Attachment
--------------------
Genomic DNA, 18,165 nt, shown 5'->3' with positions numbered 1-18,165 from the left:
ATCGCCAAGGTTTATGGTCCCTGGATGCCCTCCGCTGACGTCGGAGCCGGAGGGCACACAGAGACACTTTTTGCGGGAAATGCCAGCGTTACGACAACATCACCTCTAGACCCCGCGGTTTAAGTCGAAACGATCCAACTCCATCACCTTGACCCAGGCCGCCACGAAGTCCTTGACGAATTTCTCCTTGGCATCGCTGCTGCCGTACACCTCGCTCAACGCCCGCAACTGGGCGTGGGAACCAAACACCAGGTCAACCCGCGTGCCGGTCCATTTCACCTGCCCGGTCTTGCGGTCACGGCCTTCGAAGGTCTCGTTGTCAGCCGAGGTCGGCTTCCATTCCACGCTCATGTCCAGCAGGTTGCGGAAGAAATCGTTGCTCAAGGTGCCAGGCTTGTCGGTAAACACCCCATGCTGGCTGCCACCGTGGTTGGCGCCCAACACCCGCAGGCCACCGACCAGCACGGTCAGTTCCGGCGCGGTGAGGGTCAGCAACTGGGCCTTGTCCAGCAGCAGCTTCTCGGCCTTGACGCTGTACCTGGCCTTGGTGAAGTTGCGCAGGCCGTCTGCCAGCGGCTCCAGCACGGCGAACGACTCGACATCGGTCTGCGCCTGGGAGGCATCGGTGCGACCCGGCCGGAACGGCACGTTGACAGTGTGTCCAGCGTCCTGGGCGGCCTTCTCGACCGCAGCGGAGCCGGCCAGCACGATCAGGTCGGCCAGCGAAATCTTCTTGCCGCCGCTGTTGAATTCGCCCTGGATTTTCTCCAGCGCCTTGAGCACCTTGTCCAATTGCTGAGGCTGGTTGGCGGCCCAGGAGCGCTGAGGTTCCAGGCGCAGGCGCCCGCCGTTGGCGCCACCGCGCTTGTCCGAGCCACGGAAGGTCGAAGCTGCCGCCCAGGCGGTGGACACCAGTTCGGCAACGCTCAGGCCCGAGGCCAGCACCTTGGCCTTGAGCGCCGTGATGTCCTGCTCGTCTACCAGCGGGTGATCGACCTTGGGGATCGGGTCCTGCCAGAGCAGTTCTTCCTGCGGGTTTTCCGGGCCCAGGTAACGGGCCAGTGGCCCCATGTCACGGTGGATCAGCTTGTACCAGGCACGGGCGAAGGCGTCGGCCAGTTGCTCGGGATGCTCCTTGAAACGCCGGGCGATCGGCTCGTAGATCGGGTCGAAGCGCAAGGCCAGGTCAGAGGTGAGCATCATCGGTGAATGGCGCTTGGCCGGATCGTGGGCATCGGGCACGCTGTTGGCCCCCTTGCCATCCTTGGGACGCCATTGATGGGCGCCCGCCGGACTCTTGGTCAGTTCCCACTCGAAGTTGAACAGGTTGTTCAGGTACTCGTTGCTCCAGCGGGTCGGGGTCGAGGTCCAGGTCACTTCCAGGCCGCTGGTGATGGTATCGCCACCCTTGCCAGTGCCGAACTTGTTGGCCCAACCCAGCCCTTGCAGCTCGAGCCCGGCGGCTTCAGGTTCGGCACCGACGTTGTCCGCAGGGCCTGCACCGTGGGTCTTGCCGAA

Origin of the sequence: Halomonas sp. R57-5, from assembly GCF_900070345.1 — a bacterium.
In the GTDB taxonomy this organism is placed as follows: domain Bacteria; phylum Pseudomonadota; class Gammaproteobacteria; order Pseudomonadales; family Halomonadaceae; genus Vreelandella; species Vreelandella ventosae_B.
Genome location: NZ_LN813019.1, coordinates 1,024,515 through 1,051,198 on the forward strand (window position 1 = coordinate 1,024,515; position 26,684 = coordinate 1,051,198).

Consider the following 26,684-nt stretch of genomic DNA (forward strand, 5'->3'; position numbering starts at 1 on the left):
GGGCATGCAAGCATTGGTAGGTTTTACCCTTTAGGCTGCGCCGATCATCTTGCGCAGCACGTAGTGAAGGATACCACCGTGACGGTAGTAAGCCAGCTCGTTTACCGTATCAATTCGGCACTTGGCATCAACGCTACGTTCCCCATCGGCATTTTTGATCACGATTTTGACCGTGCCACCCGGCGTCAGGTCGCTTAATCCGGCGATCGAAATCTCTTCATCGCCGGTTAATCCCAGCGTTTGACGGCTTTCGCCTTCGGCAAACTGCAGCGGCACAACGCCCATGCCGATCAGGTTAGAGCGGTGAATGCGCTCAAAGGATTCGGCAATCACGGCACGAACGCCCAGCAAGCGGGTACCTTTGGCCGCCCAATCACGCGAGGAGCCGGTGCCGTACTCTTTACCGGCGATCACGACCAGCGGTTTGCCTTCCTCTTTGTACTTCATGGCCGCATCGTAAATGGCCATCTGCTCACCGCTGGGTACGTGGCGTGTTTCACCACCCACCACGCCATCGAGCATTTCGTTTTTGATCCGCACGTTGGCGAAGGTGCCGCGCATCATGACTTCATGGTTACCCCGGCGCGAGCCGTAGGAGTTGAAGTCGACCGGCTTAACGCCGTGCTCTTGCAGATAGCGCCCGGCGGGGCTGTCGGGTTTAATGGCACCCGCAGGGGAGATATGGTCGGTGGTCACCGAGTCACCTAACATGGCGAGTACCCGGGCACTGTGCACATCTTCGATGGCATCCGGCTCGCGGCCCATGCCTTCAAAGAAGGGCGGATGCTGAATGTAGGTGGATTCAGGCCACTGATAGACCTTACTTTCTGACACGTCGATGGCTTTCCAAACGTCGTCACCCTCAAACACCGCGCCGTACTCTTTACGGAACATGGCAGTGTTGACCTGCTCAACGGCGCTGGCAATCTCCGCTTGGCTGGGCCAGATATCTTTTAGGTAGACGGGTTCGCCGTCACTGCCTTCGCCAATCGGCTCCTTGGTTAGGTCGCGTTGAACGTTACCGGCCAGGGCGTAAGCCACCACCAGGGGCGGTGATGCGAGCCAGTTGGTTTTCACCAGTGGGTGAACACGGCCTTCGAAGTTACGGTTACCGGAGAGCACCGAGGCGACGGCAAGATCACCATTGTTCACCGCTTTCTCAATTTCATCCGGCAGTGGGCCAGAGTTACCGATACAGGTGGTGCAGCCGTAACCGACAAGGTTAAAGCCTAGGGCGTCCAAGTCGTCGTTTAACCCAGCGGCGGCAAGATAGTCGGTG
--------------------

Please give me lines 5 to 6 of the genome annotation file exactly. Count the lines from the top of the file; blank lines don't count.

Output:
Genome location: NZ_LN813019.1, coordinates 1,024,515 through 1,051,198 on the forward strand (window position 1 = coordinate 1,024,515; position 26,684 = coordinate 1,051,198).

Consider the following 26,684-nt stretch of genomic DNA (forward strand, 5'->3'; position numbering starts at 1 on the left):